Today’s Fast Track article offered several guidelines/tips on how to be an effective strategic leader. Upon reading this simple yet insightful article it struck me that many of the guidelines could easily be transformed into questions leaders could use for self-assessment (or alternatively, by others in a 360 review).
The article focused on 3 Key areas of Leadership: Knowing your Business, Decision Making and Inspiring Others. Below are some questions based on each of these areas that every leader should ask themselves – many are obvious and simple to respond to while others may be cause for reflection:
Knowing your Business:
Effective leaders have in depth knowledge of their business and are continually learning.
1. How does your company make money?
2. What is your competitive advantage?
a. Have you spoken directly to your customers to understand their needs and
3. Where is your industry headed?
Once you have the knowledge a strategic leader must know how to apply it appropriately.
1. Are you responsive or hasty?
2. Do you reflect or overanalyize?
3. Do you make decisions with any of these common biases?
a. Similar-to-me effect (favoring those who look, act, think like you)
b. Confirmation bias (remembering only the facts that support your viewpoint)
c. Halo effect (allowing one very positive or negative item to overshadow your opinion)
d. Hindsight bias (wrongly perceiving past events as predictable, “I knew it!”)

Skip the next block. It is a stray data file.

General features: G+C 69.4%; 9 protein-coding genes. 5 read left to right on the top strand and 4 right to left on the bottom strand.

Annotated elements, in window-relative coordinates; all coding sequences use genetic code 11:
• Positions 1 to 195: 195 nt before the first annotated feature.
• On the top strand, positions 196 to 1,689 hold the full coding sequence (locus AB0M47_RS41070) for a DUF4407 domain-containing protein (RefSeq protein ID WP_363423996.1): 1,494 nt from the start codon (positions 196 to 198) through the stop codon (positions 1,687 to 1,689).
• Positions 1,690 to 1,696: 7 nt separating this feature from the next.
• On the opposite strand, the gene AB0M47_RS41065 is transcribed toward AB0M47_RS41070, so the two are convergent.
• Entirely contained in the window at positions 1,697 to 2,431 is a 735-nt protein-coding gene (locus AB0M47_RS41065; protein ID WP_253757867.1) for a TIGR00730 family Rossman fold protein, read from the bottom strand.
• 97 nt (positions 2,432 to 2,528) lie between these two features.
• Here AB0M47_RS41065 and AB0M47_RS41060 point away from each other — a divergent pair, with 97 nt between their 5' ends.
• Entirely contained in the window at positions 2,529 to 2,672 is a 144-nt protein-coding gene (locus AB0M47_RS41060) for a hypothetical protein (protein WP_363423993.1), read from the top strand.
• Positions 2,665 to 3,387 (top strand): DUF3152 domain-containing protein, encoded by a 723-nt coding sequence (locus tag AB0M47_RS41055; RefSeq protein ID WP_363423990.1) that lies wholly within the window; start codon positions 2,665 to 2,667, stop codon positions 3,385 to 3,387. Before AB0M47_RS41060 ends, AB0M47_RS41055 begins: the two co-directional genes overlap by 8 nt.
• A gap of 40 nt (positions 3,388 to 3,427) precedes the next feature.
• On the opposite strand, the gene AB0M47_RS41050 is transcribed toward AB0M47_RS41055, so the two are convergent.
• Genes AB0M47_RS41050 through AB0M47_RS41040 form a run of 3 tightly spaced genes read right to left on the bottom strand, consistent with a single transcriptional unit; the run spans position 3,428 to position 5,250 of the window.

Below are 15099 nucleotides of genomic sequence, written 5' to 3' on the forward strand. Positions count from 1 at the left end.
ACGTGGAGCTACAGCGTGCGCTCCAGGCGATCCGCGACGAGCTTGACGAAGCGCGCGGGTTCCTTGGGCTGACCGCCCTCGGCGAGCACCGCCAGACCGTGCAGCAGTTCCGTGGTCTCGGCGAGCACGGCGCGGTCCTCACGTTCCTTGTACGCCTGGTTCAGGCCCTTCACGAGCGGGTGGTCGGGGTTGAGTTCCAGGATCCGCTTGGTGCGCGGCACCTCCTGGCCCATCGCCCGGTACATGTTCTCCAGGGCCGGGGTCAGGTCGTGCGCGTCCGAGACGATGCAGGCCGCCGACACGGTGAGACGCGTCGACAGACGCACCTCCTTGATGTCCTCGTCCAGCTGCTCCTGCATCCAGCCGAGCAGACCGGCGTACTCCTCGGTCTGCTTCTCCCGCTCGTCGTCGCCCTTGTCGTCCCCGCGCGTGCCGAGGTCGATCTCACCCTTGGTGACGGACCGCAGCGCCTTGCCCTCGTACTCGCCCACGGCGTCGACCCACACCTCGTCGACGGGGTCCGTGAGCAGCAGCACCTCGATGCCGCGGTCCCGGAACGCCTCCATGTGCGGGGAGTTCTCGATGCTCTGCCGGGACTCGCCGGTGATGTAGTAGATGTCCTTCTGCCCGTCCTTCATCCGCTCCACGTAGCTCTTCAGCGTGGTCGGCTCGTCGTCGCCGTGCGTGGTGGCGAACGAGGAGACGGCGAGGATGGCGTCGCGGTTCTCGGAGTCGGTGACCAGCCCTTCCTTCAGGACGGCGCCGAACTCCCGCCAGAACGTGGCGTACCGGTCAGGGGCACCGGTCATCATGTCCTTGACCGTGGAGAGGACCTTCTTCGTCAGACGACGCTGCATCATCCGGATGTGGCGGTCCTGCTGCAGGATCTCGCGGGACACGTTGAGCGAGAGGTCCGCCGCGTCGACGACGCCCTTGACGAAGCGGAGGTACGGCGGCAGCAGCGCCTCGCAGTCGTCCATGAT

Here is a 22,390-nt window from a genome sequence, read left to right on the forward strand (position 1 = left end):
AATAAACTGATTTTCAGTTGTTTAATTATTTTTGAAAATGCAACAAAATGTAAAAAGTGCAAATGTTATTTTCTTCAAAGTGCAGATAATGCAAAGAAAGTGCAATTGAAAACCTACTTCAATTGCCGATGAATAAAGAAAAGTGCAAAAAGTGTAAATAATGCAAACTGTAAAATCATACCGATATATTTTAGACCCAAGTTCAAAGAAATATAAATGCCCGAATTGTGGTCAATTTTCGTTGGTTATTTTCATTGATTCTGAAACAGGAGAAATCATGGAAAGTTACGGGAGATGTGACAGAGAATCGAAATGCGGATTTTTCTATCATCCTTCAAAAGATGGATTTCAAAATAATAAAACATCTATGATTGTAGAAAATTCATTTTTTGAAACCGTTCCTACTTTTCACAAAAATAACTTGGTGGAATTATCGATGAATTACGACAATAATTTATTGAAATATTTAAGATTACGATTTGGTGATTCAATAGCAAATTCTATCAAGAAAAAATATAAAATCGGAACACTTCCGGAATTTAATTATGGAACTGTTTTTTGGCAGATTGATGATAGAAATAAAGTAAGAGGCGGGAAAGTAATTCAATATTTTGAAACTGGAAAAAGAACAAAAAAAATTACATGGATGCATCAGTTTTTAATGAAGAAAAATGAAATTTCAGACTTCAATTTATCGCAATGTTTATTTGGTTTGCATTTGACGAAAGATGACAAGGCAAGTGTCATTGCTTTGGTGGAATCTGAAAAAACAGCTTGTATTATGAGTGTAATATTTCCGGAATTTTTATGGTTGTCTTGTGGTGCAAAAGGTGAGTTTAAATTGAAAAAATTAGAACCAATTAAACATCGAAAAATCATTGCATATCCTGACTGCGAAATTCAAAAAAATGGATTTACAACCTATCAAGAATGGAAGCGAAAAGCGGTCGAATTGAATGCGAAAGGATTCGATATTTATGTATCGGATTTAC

Knowledge and decision making ability will only make you a good individual contributor, to be a true leader you must inspire and encourage the same in others.
1. Are you optimistic with a focus on possibilities or do you focus on limitations?
2. Have you created and shared a clear aspirational vision?
3. Are you passionate about reaching goals?
5. Are you able to present ideas simply and clearly so they can be understood and repeated by all?
So, how did you do?
The Kingbridge Insight this week is an observation that although the above is a very quick and simplistic high level assessment of leadership it is a good place to start none the less. So many leaders are intimidated by the plethora of ‘assessment tools’ out there that require hours or more to complete and then provide results that are not easily interpreted nor extrapolated into usable/actionable information. Rather than diving right into the deep end perhaps it is wiser – and ultimately more effective – to wade into the shallow end first!